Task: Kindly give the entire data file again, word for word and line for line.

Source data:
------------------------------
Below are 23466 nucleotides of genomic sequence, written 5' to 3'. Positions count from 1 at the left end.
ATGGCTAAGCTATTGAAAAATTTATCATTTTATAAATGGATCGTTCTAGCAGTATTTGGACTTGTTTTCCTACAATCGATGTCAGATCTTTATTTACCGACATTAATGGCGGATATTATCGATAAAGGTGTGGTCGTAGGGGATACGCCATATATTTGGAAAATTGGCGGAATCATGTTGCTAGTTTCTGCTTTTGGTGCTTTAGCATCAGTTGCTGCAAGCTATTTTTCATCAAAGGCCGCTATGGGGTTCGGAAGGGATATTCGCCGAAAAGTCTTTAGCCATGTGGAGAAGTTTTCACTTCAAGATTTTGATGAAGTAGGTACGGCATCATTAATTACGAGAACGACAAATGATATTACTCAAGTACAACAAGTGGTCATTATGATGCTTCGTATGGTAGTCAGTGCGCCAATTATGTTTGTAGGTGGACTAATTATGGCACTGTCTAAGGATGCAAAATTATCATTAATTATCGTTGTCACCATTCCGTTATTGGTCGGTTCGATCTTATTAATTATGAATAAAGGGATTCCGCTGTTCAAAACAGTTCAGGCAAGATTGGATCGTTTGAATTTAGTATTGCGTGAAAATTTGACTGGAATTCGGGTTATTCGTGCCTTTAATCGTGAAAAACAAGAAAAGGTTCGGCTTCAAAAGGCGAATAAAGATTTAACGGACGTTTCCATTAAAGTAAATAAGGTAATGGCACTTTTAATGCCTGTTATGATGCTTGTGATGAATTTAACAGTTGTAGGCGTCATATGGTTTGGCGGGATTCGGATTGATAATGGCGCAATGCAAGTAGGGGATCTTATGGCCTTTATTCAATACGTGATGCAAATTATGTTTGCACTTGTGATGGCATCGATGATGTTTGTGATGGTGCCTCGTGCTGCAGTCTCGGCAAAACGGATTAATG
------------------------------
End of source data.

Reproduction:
Below are 23466 nucleotides of genomic sequence, written 5' to 3'. Positions count from 1 at the left end.
ATGGCTAAGCTATTGAAAAATTTATCATTTTATAAATGGATCGTTCTAGCAGTATTTGGACTTGTTTTCCTACAATCGATGTCAGATCTTTATTTACCGACATTAATGGCGGATATTATCGATAAAGGTGTGGTCGTAGGGGATACGCCATATATTTGGAAAATTGGCGGAATCATGTTGCTAGTTTCTGCTTTTGGTGCTTTAGCATCAGTTGCTGCAAGCTATTTTTCATCAAAGGCCGCTATGGGGTTCGGAAGGGATATTCGCCGAAAAGTCTTTAGCCATGTGGAGAAGTTTTCACTTCAAGATTTTGATGAAGTAGGTACGGCATCATTAATTACGAGAACGACAAATGATATTACTCAAGTACAACAAGTGGTCATTATGATGCTTCGTATGGTAGTCAGTGCGCCAATTATGTTTGTAGGTGGACTAATTATGGCACTGTCTAAGGATGCAAAATTATCATTAATTATCGTTGTCACCATTCCGTTATTGGTCGGTTCGATCTTATTAATTATGAATAAAGGGATTCCGCTGTTCAAAACAGTTCAGGCAAGATTGGATCGTTTGAATTTAGTATTGCGTGAAAATTTGACTGGAATTCGGGTTATTCGTGCCTTTAATCGTGAAAAACAAGAAAAGGTTCGGCTTCAAAAGGCGAATAAAGATTTAACGGACGTTTCCATTAAAGTAAATAAGGTAATGGCACTTTTAATGCCTGTTATGATGCTTGTGATGAATTTAACAGTTGTAGGCGTCATATGGTTTGGCGGGATTCGGATTGATAATGGCGCAATGCAAGTAGGGGATCTTATGGCCTTTATTCAATACGTGATGCAAATTATGTTTGCACTTGTGATGGCATCGATGATGTTTGTGATGGTGCCTCGTGCTGCAGTCTCGGCAAAACGGATTAATG